The lousy weather we’ve been having lately finally let up today, so I went for a ride on my four-wheeler near Kenilworth. It was basically the same ride I’d done with my family last May, though this time I had been studying the area in Google Earth and had found some other interesting things to check out. The first place I went was Bull Hollow. The last time I was there, a boulder that had fallen and landed in the middle of the trail stopped us from going any farther on our ATVs. This time I had a shovel, and I spent about 10 minutes leveling the trail out so the boulder could be negotiated without scraping my fenders on it. From the end of the trail in Bull Hollow, I hiked up a very steep and rocky slope to see an old wooden water tank. It’s not visible from the trail in the bottom of the canyon, and it was barely visible in Google Earth. I doubt that many people have been up there in recent years, or even know it’s even there. On my way up the mountainside to the water tank, I stumbled across a very scary old mine portal that had long ago been buried, but the fill dirt is starting to slide downhill and now there’s a 10-15′ drop straight down into the mine tunnel. Torrey almost fell in it, and if she had I don’t think I could have ever gotten her out. When I got to the water tank, I was surprised to only find the wooden base–all the vertical slats were gone, as were the metal bands that once held it together. Strangely, there was no trail or road leading up there, and no sign that anybody had ever brought so many materials up or down the mountain. On my way back down the road in Bull Hollow I had planned on hiking/scrambling up a huge overburden pile to another mine, but the slope was covered in snow and I decided to skip it for today and try again later in the year.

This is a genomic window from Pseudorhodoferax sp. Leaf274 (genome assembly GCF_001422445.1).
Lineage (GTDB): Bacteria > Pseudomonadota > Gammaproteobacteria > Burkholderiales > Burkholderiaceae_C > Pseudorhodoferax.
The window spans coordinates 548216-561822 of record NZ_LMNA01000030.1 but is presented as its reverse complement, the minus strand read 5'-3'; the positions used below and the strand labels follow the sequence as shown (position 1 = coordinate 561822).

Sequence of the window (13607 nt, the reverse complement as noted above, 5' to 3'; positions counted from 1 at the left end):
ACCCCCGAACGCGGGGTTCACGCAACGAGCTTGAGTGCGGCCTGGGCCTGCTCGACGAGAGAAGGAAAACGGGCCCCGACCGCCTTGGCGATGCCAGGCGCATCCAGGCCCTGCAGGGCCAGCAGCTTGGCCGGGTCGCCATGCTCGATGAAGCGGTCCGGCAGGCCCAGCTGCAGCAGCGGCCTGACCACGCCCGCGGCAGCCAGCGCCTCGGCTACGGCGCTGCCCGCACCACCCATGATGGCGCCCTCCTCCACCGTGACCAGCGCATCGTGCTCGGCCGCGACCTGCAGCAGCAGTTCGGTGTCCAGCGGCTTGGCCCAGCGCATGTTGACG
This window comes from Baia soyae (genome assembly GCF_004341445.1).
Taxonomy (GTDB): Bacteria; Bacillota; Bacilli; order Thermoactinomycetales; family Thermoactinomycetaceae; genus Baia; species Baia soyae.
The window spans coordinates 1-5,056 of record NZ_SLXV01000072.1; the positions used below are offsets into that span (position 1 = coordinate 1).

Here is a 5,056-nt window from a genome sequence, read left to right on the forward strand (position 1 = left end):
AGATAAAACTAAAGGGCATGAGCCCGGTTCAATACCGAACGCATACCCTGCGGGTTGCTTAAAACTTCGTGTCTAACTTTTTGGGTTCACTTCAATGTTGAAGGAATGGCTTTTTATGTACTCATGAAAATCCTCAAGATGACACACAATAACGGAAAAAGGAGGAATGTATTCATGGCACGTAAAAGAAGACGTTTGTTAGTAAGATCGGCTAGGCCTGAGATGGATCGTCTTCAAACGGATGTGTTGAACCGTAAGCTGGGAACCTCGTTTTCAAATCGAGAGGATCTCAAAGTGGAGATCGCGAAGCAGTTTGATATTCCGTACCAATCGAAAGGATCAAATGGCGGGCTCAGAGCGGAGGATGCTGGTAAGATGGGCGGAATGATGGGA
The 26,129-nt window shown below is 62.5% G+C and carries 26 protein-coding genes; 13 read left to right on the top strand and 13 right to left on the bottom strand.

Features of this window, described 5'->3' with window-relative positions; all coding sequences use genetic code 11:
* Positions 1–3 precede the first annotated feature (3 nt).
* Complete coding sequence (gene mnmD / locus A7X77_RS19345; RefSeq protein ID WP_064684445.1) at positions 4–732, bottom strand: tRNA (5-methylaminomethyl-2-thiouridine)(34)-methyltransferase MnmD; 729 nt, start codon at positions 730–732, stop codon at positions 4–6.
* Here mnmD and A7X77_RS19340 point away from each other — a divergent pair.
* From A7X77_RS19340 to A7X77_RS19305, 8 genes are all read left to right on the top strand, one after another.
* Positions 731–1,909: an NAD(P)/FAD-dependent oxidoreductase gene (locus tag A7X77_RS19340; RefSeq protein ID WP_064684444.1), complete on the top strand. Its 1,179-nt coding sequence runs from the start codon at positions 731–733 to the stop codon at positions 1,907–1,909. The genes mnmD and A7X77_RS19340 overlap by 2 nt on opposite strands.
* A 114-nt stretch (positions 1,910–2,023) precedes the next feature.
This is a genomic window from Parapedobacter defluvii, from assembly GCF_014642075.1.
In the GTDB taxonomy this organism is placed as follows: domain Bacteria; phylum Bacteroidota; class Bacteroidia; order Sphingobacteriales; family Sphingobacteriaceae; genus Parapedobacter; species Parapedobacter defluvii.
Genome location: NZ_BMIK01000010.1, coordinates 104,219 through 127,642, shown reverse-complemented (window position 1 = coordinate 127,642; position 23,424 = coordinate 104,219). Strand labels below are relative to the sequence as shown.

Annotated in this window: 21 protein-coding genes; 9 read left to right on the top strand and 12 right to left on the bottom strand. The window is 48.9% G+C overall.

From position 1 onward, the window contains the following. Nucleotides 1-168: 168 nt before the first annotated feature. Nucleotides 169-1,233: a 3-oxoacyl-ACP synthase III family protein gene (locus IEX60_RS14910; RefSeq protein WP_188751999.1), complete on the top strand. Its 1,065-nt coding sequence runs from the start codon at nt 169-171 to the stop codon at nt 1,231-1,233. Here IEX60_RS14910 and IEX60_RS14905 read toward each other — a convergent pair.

Next, I rode across the Clay Banks to Cordingly Canyon. Near where the road forks in that canyon, in Google Earth I’d spotted what looked like a concrete foundation near the Milburn/Arronco mine. I scrambled up several sandstone ledges to get there, and found that it was indeed a concrete foundation, though it once supported another water tank. This one was missing most of its wooden base and vertical slats, but the metal bands were still there. The shape of the concrete foundation helped me identify this structure that I’d seen in Bull Hollow last year. After looking the area over and almost placing a geocache there (I changed my mind after not being able to find a good hiding spot), I rode farther up the left fork of Cordingly Canyon. The snow at the end of the road was still several feet deep, so I wasn’t able to hike around like I’d hoped to, so I ate a late lunch there, then rode back to the truck and headed home.
Bull Hollow & Cordingly Canyon Photo Gallery